Fall is the time of year when leaves turn red, yellow, and orange and fall from the trees. It is also the time of year that our best egg layers drop their feathers and produce the new ones that will protect their bodies all winter long. Feathers are an important part of the chicken — they help shed rain and snow, protect the birds from cool breezes, and trap body heat to help keep the birds warm all winter long. Feathers need to last an entire year, so the value of their durability, flexibility, and quality are much more than cosmetic for the home flock.
So what does it take to produce quality feathers? Don’t commercial feeds contain all the ingredients needed to produce and maintain good feathers? The answer to the second question is “No.” Commercial poultry feed has been developed to supply just the bare minimum of expensive nutrients needed to keep a hen in top laying condition – no extra expense has been considered and no consideration has been made in its formulation for the production of high-quality feathers. As a revolutionary you need to understand that feed formulation has economics as its guiding principle.
Feathers are comprised of many tiny, finger-like fibers, hooked at their ends, that are called barbules. As you might expect, the barbules hook together forming solid webs. It is the quality of these barbules meshing that gives good feather quality. Good feathers require a great deal of quality protein to produce. Vitamins, such as riboflavin, aid in producing durable, flexible feathers. And naturally occurring oils, such as those found in Omega Ultra Egg, are needed to maintain water resistance and sheen, and are used to prevent the feathers from becoming brittle and wearing out before the next molt.
Quality feathers are an essential for pastured poultry as the feathers are the hen’s natural protection from the elements. So it is as the new feathers are growing that we poultrymen (and women) should concern ourselves with feeding to grow better feathers. I suggest to you that this is the best time to feed out supplements like: probiotics, poultry mineral supplements, poultry vitamin supplements, oils as found in Omega Ultra Egg, wheat germ, and codliver oil, and to feed a protein supplement, like fish meal, or feed a breeder quality feed such as game-bird breeder layer crumbles. Omega Ultra Egg has high percentages of protein and calcium to help increase the total amount of those necessary dietary items.
November is also the best time to consider internal and external parasites. Both of these can reduce the quality of the feathers and will cause the bird to consume more calories to stay in good shape. There are some good wormers on the market for poultry, but if you don’t have access to these you can use an old method that was once sanctified by the U.S. Army (circa World War II), that of dropping walnuts with husks still on (preferably green husks) into buckets of water and allow to stand overnight. You use one walnut per gallon, though you can put in two or three walnuts and then add one or two more gallons of fresh water when you feed it out. This feedout a few times weekly will rid your poultry of internal parasites. For external parasites, I recommend adding wood ashes to the areas your chickens choose for dust bathing. This should be mixed in the soil a little bit so that it does not blow away. Don’t worry when your chickens eat some of the charcoal in the ashes – it is a natural anti-toxin and helps in the absorption of calcium. Your chicken poop may be black for a few days, but your chickens will be healthy.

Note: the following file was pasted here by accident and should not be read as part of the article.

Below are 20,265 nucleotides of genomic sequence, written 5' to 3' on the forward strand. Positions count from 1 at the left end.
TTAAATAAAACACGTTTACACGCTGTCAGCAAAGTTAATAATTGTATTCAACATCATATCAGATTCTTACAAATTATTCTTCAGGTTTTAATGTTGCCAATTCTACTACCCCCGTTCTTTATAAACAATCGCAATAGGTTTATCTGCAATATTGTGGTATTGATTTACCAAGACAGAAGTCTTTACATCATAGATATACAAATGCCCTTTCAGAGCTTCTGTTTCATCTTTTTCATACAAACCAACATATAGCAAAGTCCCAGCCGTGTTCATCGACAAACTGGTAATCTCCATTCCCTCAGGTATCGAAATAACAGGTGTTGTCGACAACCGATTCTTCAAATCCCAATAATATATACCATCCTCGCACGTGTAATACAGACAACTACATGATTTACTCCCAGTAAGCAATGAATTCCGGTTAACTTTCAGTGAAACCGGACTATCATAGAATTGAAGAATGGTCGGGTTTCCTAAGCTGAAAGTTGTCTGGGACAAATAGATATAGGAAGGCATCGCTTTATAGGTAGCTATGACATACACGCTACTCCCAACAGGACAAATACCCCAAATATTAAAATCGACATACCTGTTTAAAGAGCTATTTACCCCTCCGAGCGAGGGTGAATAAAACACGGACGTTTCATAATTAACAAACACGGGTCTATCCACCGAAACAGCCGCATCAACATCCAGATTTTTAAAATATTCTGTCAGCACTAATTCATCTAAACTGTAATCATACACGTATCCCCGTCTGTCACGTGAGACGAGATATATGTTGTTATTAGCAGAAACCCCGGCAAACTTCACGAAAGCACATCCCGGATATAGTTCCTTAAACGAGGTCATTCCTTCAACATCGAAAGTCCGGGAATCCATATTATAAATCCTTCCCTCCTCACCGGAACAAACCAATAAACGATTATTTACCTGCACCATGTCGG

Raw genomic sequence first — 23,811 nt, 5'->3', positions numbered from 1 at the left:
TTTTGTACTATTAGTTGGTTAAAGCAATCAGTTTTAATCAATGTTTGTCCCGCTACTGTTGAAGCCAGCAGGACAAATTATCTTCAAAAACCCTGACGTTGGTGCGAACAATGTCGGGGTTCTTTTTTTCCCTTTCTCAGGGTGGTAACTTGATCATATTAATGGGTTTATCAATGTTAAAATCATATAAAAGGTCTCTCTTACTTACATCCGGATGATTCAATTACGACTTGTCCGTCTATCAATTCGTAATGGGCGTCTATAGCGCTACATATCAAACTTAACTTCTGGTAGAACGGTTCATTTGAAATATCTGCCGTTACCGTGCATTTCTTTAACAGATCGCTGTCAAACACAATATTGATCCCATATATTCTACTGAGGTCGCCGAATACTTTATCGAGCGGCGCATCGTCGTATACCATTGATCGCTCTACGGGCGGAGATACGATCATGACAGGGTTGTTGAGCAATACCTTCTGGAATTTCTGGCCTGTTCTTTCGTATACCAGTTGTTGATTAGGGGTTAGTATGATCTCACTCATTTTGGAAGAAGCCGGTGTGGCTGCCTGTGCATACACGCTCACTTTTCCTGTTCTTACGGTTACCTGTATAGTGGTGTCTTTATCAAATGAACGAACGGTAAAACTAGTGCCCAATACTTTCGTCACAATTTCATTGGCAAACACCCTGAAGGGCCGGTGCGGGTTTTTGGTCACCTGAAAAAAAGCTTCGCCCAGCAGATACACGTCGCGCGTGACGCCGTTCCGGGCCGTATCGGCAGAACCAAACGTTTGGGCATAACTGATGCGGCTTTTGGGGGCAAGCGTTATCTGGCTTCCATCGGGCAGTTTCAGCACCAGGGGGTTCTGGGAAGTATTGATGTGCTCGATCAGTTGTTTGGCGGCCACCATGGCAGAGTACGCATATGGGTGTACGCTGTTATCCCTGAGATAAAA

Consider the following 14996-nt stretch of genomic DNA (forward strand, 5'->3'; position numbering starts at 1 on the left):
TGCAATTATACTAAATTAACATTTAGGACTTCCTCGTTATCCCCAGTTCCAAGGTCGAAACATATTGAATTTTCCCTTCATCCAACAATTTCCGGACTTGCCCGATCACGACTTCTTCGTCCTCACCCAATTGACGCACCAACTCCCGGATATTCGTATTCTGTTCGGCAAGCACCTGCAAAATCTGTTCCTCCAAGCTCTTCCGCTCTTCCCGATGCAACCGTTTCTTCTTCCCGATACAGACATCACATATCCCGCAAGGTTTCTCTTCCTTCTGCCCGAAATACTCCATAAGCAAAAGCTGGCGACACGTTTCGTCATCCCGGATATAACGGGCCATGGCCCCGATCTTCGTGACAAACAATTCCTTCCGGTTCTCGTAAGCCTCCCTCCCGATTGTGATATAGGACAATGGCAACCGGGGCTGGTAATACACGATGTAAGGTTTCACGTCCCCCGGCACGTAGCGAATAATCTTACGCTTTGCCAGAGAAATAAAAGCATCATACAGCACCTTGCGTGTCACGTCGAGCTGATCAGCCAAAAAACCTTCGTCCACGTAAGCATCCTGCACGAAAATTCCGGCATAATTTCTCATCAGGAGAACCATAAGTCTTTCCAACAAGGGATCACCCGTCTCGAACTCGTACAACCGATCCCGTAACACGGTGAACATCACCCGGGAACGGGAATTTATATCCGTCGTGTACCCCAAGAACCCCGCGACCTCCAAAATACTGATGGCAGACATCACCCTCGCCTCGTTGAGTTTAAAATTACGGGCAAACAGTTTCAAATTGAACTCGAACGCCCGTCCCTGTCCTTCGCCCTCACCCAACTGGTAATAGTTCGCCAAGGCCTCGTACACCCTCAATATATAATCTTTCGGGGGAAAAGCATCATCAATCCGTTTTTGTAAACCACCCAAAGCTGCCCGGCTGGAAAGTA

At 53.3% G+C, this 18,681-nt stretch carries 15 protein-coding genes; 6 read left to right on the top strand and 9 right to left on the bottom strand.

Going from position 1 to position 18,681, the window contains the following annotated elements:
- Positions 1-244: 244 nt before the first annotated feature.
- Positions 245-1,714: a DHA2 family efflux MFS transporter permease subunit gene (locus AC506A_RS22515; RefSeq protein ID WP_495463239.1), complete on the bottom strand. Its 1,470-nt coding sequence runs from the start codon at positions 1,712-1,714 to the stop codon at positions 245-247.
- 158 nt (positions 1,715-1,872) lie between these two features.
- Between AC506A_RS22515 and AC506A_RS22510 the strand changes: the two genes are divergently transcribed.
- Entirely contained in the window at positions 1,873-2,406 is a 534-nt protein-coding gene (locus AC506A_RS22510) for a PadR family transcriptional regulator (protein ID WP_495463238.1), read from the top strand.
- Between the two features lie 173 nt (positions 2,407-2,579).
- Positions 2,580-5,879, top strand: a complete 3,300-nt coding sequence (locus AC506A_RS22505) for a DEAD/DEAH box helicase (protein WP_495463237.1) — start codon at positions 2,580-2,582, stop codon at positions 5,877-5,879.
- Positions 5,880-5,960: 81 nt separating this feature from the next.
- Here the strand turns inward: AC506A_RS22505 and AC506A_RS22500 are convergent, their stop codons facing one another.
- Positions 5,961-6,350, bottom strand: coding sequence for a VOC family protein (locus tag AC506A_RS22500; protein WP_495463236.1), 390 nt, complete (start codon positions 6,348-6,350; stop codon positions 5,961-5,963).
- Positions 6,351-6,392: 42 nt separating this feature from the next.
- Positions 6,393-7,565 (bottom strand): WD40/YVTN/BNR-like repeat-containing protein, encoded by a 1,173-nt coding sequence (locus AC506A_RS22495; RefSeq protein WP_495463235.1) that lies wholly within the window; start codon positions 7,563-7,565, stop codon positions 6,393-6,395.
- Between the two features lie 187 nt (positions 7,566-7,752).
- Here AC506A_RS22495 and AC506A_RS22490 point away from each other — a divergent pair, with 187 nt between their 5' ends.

Speaking of calcium, the practice of offering oyster shell, or another calcium source, free-choice alongside granite grit, is still an excellent idea for pastured hens. The grit is needed to help digest the choice food the chickens forage and the grains we feed them. The calcium will allow our hens to balance their own diets when their forage does not provide the needed levels. A lack of calcium is also one of the main causes of poor feather condition during summer months and can even lead to feather-pecking and eating (as will low protein levels). Again, Omega Ultra Egg can help increase calcium levels in feed.
So let’s feed our birds for good feathers and make sure they enter winter free of parasites. The result will be lower feed consumption, healthier chickens, and an earlier return to laying. The chickens will be happy and so will we!
Text copyright ã Don Schrider, 2011. All rights reserved.
Don Schrider is a nationally recognized poultry breeder and expert. He has written for publications such as Backyard Poultry, Countryside and Small Stock Journal, Mother Earth News, Poultry Press, and the newsletter and poultry resources of the American Livestock Breeds Conservancy.